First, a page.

Class Notes (810,889)
Canada (494,324)
Anthropology (590)
ANTH 222 (62)
Lecture 3

Lecture 3- Socio-Evolutionism

1 Page
Unlock Document

McGill University
ANTH 222
Ronald Niezen

disturb those definitions from last class a bit, see how they hold up to a certain foundational scrutiny test them agains the kind of global changes happening today, like the idea of having an ethnos at the foundation of ethnography and ethnology might not be as certain as it once was Niezen: “human rights have introduced to the world not just a body of universal norms to which states, in widely varying degrees, have committed themselves; they have also produced their own distinct legal anthropology, a body of rights-oriented knowledge that includes an understanding of the essence of humanity and the legitimate forms and categories of human belonging” what it is to be a woman, a child, an indigenous people all these categories of human belonging are part of law and decided upon in meetings in human rights in particular, a body of ideas that produce a distinct legal anthropology from the law itself what is the consequence of this idea that human rights processes are producing categories of belonging? it means we need to pay attention to the people who are producing these ideas and offer criticism, as we would to any other categorization of belonging, testing it and them Niezen: “Lawyers and bureaucrats are now among the savages of ethnological inquiry, and one of the newest research challenges is to observe in practice the connections between their thinking and the social orders they influence” Legal anthropology—anthropology of law the first is how law infiltrates anthropology, taking law as a kind of comparative subject, taking legal ideas to understand legal institutions and their differences the second is the development of laws, making the law itself that is inquiring into these other institutions, the law being the focal point of the inquiry must allow for a different kind of method, applying anthropology methods to legal institutions, participating with bureaucrats, looking how ppl dress and behave casting a wide net into the way an institution might work and develop different ideas 19thC First Classic of the Anth. of Law socio-evolutionism, jingoism (extreme nationalism), nationalism key ideas of the time influence from the revolutions, both political and economic political: French 1789 and American 1776 idea of society as progressive and subject to radical disruption idea of democracy, equality, freedom, optimism of victory, nationalism, jingoism (seen in the Terror of Fr. Rev.) Westward expansion in US principles of cataclysmic change in the organization of society politics of utopia and being born again nation-state becomes the primary instrument idea of progress public opinion as an arbiter of justice, populism in politics kings no longer decide public policy economic: industrial revolution economic idea of commerce, optimism and progress Wealth of Nations foundation for this industrial optimism (Adam Smith) conquest, colonial expansion, reaching out justifying colonial wars as a temporary measure that will lead to a global prosperity Socio-Evolutionism Charles Darwin: “In regard to the domestic animals kept by uncivilized man, it should not be overlooked that they almost always have to struggle for their own food, at least during certain seasons. And in two countries very differently circumstanced, individuals of the same species, having slightly different constitutions or structures, would often succeed better in the one country than in the other, and thus by a process of ‘natural selection’…two sub-breeds might be formed.” Herbert Spencer: “There is in society, as in every other part of creation, that beautiful self-adjusting principle, which will keep all its elements in equilibrium…so the attempt to regulate all the actions of a community by legislation will entail little else but misery and confusion.” argued that gov’t should not help the poor or interfere because survival of the fittest thought that primitive man was not able to offer anything significa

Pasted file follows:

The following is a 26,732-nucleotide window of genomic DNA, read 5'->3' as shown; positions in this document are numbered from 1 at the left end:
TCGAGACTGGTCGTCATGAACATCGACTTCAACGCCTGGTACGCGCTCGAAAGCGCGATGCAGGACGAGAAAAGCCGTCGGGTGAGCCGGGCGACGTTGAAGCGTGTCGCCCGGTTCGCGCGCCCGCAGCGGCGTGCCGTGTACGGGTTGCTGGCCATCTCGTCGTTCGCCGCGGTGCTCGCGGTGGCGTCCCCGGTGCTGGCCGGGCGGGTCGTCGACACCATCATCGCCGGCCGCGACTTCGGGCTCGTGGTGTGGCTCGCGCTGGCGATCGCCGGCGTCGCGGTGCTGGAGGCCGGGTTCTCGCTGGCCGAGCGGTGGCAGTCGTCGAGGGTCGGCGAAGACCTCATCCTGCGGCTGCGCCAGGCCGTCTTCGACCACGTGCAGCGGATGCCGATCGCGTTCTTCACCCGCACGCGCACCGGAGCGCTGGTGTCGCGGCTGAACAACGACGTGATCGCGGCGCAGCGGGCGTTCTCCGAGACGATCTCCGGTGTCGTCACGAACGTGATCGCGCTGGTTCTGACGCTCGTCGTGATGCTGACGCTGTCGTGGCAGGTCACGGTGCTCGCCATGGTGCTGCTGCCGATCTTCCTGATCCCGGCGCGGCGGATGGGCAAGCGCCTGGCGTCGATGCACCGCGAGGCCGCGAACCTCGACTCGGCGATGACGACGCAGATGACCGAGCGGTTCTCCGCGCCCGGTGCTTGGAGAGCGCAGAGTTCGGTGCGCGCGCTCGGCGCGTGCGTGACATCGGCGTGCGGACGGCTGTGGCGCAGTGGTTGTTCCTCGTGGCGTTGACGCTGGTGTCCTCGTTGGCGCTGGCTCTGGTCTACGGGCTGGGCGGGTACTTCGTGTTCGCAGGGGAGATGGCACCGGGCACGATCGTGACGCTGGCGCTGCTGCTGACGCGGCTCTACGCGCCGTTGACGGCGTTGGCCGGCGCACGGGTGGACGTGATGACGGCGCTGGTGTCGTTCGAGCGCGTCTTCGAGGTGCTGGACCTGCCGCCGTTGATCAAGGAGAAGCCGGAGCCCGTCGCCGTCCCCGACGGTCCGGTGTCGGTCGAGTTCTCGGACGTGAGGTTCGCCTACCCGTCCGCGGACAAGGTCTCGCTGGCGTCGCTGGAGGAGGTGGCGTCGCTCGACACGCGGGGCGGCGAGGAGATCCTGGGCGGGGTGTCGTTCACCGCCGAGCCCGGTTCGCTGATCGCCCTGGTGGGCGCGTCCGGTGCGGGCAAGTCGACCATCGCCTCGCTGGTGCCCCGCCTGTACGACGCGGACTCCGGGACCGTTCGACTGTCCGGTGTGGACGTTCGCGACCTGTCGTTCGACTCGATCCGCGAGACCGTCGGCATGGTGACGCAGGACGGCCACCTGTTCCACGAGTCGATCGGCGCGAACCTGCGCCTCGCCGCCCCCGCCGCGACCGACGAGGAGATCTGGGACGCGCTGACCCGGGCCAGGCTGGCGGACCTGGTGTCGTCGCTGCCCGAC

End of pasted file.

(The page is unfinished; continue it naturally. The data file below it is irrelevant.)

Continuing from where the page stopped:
More Less

Related notes for ANTH 222

Log In


Don't have an account?

Join OneClass

Access over 10 million pages of study
documents for 1.3 million courses.

Sign up

Join to view


By registering, I agree to the Terms and Privacy Policies
Already have an account?
Just a few more details

So we can recommend you notes for your school.

Reset Password

Please enter below the email address you registered with and we will send you a link to reset your password.

Add your courses

Get notes from the top students in your class.